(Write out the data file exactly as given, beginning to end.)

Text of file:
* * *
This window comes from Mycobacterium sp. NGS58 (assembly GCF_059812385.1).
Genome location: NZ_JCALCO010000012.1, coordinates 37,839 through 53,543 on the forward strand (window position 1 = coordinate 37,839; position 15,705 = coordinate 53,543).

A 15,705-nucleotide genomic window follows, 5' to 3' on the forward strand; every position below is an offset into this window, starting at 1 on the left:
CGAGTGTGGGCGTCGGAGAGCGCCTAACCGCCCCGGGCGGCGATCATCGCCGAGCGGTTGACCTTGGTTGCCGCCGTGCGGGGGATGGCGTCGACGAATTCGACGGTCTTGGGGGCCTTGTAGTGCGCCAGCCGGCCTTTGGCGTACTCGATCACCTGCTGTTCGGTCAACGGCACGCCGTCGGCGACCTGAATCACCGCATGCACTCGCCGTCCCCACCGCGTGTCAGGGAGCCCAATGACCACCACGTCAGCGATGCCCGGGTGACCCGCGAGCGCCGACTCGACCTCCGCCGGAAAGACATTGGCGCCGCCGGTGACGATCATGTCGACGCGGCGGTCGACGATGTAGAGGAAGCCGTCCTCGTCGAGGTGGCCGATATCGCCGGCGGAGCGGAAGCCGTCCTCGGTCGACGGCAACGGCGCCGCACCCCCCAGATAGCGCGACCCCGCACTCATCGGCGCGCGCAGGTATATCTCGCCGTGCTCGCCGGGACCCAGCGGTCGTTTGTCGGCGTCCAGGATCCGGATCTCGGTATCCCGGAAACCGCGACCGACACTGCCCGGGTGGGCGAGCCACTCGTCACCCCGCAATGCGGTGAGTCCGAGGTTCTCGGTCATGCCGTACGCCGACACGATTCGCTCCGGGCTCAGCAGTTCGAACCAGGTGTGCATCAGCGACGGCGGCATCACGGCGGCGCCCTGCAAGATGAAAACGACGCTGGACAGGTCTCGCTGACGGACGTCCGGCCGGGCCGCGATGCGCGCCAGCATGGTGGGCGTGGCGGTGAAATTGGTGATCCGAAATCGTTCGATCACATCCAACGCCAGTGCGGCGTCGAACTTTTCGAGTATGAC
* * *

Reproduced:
This window comes from Mycobacterium sp. NGS58 (assembly GCF_059812385.1).
Genome location: NZ_JCALCO010000012.1, coordinates 37,839 through 53,543 on the forward strand (window position 1 = coordinate 37,839; position 15,705 = coordinate 53,543).

A 15,705-nucleotide genomic window follows, 5' to 3' on the forward strand; every position below is an offset into this window, starting at 1 on the left:
CGAGTGTGGGCGTCGGAGAGCGCCTAACCGCCCCGGGCGGCGATCATCGCCGAGCGGTTGACCTTGGTTGCCGCCGTGCGGGGGATGGCGTCGACGAATTCGACGGTCTTGGGGGCCTTGTAGTGCGCCAGCCGGCCTTTGGCGTACTCGATCACCTGCTGTTCGGTCAACGGCACGCCGTCGGCGACCTGAATCACCGCATGCACTCGCCGTCCCCACCGCGTGTCAGGGAGCCCAATGACCACCACGTCAGCGATGCCCGGGTGACCCGCGAGCGCCGACTCGACCTCCGCCGGAAAGACATTGGCGCCGCCGGTGACGATCATGTCGACGCGGCGGTCGACGATGTAGAGGAAGCCGTCCTCGTCGAGGTGGCCGATATCGCCGGCGGAGCGGAAGCCGTCCTCGGTCGACGGCAACGGCGCCGCACCCCCCAGATAGCGCGACCCCGCACTCATCGGCGCGCGCAGGTATATCTCGCCGTGCTCGCCGGGACCCAGCGGTCGTTTGTCGGCGTCCAGGATCCGGATCTCGGTATCCCGGAAACCGCGACCGACACTGCCCGGGTGGGCGAGCCACTCGTCACCCCGCAATGCGGTGAGTCCGAGGTTCTCGGTCATGCCGTACGCCGACACGATTCGCTCCGGGCTCAGCAGTTCGAACCAGGTGTGCATCAGCGACGGCGGCATCACGGCGGCGCCCTGCAAGATGAAAACGACGCTGGACAGGTCTCGCTGACGGACGTCCGGCCGGGCCGCGATGCGCGCCAGCATGGTGGGCGTGGCGGTGAAATTGGTGATCCGAAATCGTTCGATCACATCCAACGCCAGTGCGGCGTCGAACTTTTCGAGTATGAC